For a decade-plus run in the late 1990s and early 2000s, Fox had a sketch comedy show called MadTV. While it never gained the traction and acclaim of Saturday Night Live, the show did deliver some ridiculously hilarious sketches. As I was working through what I wanted to share in today’s blog post, I settled on revisiting all the expectations surrounding parenthood. I have no idea if it makes sense or not, but I immediately thought of the MadTV sketch called Lowered Expectations. The skit was a mock video dating service (wow I feel old typing that) that purported to be exclusive to the less desirable. The tagline read: “Our video library allows you to choose from thousands of chronically rejected singles, just as hard-up and pathetic as you. So good luck. You’ll need it.” The skit would then be a 60 second video of one of the ‘candidates’. The candidate would inevitably be outrageously un-dateable: a woman whispering ‘murder’ after every sentence, a rage-a-holic quickly getting fired up when talking about her preferences, or a man obsessed with off-putting and disgusting innuendo. What in the world does this have to do with parenting? I’m glad you asked…
The reason this old comedy sketch popped into my head was because I realized how drastically my expectations of my own parenting compared between the time before our first daughter was born and the current state six months into daughter #2. When you first find out you’re going to be a parent (or even before in some cases), you have an idealized version of each and every facet of your future child’s life. I was no different; I knew what my kids would be eating, I knew how they would be educated, and I absolutely knew how they would be disciplined. My wife and I had a vision (though we sometimes…differed…) and nothing could stop us on our path to ultimate parenthood.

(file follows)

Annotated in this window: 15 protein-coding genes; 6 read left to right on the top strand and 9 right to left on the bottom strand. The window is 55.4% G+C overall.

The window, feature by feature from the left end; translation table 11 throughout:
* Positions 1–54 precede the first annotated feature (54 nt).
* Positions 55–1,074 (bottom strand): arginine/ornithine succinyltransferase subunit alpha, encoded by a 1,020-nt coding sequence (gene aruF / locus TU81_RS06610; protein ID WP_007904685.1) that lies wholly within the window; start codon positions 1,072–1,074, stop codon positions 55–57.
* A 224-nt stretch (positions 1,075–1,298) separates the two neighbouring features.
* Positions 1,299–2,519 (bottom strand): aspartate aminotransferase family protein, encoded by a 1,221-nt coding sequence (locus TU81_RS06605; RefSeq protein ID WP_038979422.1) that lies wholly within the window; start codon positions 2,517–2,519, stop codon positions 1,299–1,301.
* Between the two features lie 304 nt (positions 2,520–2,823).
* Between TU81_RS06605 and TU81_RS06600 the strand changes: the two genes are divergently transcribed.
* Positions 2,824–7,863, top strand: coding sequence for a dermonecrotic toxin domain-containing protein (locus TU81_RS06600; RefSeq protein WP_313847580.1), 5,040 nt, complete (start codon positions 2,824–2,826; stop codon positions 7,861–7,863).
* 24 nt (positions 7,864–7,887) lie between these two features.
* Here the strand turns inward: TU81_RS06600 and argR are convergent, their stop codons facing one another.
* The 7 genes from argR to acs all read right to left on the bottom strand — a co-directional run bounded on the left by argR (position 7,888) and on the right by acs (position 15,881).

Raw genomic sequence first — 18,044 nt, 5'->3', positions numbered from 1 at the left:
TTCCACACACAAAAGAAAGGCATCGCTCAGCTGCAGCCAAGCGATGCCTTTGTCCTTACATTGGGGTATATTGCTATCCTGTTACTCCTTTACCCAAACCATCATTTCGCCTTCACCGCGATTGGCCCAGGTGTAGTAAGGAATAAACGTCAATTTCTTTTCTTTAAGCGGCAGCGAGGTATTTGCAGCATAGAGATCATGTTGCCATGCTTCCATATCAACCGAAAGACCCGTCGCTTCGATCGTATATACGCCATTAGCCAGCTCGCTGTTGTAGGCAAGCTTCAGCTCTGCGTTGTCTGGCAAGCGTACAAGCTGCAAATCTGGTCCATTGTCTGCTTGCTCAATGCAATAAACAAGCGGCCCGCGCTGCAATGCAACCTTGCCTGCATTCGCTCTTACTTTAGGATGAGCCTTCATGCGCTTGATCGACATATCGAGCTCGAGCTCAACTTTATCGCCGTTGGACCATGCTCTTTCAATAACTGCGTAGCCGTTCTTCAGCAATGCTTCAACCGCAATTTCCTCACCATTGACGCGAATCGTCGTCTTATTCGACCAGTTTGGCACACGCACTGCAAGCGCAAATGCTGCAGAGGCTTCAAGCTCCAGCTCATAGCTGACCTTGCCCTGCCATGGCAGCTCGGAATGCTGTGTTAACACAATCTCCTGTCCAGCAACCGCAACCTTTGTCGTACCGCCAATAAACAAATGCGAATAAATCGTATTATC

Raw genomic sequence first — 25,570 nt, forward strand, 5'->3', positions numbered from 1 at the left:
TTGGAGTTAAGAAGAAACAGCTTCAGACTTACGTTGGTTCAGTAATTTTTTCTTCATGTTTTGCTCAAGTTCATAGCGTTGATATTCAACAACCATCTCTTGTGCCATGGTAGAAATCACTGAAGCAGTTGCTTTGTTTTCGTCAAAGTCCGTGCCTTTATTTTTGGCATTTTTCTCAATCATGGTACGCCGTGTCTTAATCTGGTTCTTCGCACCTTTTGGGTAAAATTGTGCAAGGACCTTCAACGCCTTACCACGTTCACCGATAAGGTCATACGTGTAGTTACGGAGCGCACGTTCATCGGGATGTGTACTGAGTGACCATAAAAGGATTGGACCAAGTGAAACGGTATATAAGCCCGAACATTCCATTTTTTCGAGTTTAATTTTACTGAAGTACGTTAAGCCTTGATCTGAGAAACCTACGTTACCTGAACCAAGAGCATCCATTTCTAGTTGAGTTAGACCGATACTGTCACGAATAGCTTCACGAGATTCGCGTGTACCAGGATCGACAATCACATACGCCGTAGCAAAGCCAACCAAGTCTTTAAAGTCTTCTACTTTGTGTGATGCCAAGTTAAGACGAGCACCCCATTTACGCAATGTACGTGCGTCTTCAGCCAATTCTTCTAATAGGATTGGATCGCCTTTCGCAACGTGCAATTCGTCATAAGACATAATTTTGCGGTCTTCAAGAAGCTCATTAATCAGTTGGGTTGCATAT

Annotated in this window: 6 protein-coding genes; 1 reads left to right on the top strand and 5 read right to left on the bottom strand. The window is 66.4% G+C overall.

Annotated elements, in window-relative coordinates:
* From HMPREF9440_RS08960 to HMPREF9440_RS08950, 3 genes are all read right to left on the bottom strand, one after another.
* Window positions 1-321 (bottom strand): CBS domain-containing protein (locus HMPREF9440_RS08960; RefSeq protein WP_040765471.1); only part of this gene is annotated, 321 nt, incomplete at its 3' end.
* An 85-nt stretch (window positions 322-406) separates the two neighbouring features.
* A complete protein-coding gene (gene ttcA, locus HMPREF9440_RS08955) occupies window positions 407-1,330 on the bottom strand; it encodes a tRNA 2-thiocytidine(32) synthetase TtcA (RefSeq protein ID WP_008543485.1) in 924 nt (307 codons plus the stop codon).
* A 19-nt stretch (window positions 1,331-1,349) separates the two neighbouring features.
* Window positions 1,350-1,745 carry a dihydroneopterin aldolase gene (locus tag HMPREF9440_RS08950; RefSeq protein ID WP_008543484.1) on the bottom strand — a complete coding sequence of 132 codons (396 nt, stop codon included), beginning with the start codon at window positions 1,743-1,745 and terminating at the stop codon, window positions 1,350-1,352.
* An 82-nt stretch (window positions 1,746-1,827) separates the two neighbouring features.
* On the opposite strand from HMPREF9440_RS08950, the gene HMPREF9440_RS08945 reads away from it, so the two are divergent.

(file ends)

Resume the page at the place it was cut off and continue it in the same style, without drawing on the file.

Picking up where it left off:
To continue the dating service analogy, we were going to be the fit, wealthy, hilarious personification of everything you might want in a partner. As a parent, it was going to be zero screen time, organic this and organic that, home cooked meals into infinity, and the pleasant patience of Mother Teresa under all circumstances. Then this funny little thing happened: the kid. Once Eliza came, we were introduced to stresses and moments we knew were coming but had vastly underestimated. We can laugh and smile about sleep deprivation for new parents, but when you hit night #215 with less than four hours of continuous sleep, it doesn’t quite seem as amusing. When Eliza screams and kicks on the grocery store floor while I can feel the piercing and judgmental stares of dozens of bystanders…Mother Teresa sure isn’t who I’m channeling to deal with the situation.
Perhaps without our consent, my wife and I’s expectations have generously lowered here and there. While it’s funny to look back and think about the pre-kid days when we *knew* exactly what we would be like as parents, I don’t regret those elevated goals and idealistic aspirations. To use a quote and metaphor I have used previously, there’s some saying that goes along the lines of “If you reach for the moon and miss, you’ll still be amongst the stars”; I guess the point being is that if you attempt to do whatever it is you believe the best parenting practice is, you’ll still wind up reasonably close. There’s no such thing as perfection in parenting, but unfortunately many of us never learn this until we actually, you know, have kids.
Returning to the dating service analogy, my wife and I are no longer among the most desirables. We belong in the lowered expectations camp, where we have our delightful little idiosyncrasies. We have accepted our new lot and do our best to give each other grace when things don’t go according to plan. Sometimes dinner comes from the microwave. Sometimes Daniel Tiger or Paw Patrol buys us 30 minutes of clarity. And there are even times when I lose my stinking mind and threaten to make Eliza’s timeout last until she’s 25. We do our best to imitate our idealized versions of great parents, but we now understand that we maybe, possibly, potentially could have underestimated the difficulties of parenthood. And with that, we have lowered expectations….